Estate Planning Tips For Parents of Young Children

As a parent, it’s hard to imagine life without your child, but that doesn’t mean that you can’t still be a significant part of their lives after your passing. It’s not an easy subject for parents to think about, but it’s a possibility. Without comprehensive estate planning, you could leave your children and dependents vulnerable. Have you considered who will care for your minor child, or manage their inheritance? What kind of upbringing do you want them to have? These questions may be difficult to answer, but with the right estate planning tools, you can rest assured that your loved ones are appropriately cared for and secure their future.


If you have a large family, it’s easy to assume everyone will come together to care for your children without conflict. It’s a comforting feeling, but if you really consider your options, is there someone you would trust more than others? Guardianship is an essential part of estate planning for anyone with minor children or adult dependents. A guardian will have the legal authority to make decisions on your child’s behalf, including their inheritance. Selecting the right guardian requires collaboration between you and your potential guardian. Setting up the legal framework for someone to take on guardianship after your passing or while incapacitated will prevent unnecessary familial disputes and keep your children safe.

If you are expecting to be temporarily incapacitated, it’s possible to set up a temporary guardianship or power of attorney to help manage your child’s needs. This would allow your child to be cared for by someone you trust, but you can still maintain full parental control. This is also a good option for leaving your child with someone you trust during a business trip, or a vacation.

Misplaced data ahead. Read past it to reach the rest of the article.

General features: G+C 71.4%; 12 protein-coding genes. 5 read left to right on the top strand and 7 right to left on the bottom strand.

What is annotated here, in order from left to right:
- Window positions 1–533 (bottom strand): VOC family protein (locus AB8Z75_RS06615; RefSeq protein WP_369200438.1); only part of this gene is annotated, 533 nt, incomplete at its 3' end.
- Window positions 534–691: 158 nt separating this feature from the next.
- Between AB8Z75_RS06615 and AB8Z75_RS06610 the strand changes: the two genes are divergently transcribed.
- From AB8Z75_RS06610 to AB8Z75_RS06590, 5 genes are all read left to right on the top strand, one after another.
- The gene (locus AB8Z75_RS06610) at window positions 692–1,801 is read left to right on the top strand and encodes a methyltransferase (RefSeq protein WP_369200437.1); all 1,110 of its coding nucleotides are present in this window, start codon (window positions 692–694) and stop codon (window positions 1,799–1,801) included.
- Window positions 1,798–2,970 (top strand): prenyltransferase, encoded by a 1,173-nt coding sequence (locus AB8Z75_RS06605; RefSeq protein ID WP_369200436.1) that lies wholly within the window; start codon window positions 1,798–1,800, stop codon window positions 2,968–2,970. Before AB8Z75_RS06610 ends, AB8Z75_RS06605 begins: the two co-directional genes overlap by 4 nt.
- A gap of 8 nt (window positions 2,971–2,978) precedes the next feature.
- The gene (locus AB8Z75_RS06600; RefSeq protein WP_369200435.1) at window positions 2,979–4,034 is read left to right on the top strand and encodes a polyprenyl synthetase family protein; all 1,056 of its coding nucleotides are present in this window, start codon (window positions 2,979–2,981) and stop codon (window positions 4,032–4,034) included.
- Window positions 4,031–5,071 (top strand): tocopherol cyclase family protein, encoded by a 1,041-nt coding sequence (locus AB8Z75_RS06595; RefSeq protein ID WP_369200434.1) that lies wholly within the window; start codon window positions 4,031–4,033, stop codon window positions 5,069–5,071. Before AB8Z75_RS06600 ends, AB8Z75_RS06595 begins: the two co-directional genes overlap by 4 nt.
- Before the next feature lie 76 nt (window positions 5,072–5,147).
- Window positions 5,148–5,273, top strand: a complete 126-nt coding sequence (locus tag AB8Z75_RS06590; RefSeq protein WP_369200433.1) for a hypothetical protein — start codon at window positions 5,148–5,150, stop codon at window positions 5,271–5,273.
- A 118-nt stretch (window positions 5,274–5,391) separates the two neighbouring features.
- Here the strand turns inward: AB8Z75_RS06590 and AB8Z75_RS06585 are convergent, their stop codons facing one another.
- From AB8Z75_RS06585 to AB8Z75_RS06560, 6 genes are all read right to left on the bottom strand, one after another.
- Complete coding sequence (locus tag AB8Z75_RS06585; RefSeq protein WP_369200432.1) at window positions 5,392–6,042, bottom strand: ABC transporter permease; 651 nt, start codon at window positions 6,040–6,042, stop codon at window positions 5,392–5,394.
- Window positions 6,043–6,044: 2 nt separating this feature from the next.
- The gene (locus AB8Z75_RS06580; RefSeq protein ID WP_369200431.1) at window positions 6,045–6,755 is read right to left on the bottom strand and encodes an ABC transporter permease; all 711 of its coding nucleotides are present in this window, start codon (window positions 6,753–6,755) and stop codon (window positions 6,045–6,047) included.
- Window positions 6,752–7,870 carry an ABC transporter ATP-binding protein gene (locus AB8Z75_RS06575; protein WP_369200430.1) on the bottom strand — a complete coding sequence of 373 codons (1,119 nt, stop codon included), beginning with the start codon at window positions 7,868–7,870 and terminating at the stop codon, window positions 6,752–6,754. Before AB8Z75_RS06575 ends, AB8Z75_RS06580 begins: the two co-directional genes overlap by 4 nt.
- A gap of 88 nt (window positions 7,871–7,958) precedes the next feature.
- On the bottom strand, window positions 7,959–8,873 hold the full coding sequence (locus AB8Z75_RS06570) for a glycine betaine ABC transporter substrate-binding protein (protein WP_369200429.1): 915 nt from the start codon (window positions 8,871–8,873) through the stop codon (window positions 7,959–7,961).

Trusts are an invaluable estate planning tool that can protect your assets for the benefit of your child. They have the flexibility to specify who has access to the funds, how they will be used, and when they will be distributed to your child. For example, a trust can be set up to pay for specific services for your child, like education, healthcare, and other expenses. It’s also possible to set up a sort of “nest egg” trust that can be activated after your child has reached adulthood to give them a leg-up in the world. You can set up a trust framework to disperse funds at specific ages to make sure they’re mature enough to manage their inheritance responsibly and protect them from potential exploitation. 


A will is a basic legal document that everyone should have. It specifies how your assets are distributed after your passing. You can also use a will to nominate a guardian who will manage your child’s inheritance until they reach adulthood. This is still a great tool to have if you haven’t had the opportunity to set up a trust, or if resources for funding a trust are limited. However, a will is subject to probate, and although it’s not an easy matter to challenge a will, it’s still possible, which is why it’s important to make sure it stays up to date. 

Everyone expects to live a long and happy life, but life has a way of sending us unexpected obstacles. Preparing for the worst does not mean that you are taking life for granted. Estate planning is an act of love and appreciation that can last generations. If you would like to discuss estate planning tools that could benefit you and your loved ones, our experienced and empathetic team of legal professionals is here to help. To schedule a consultation, fill out an online form, or call our office at (305) 285-0285.

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Zamora, Hillman & Villavicencio

Our firm deals with legal matters involving your loved ones, and our familial operation is prepared to give you caring and effective counsel during what might be a difficult or emotional time.

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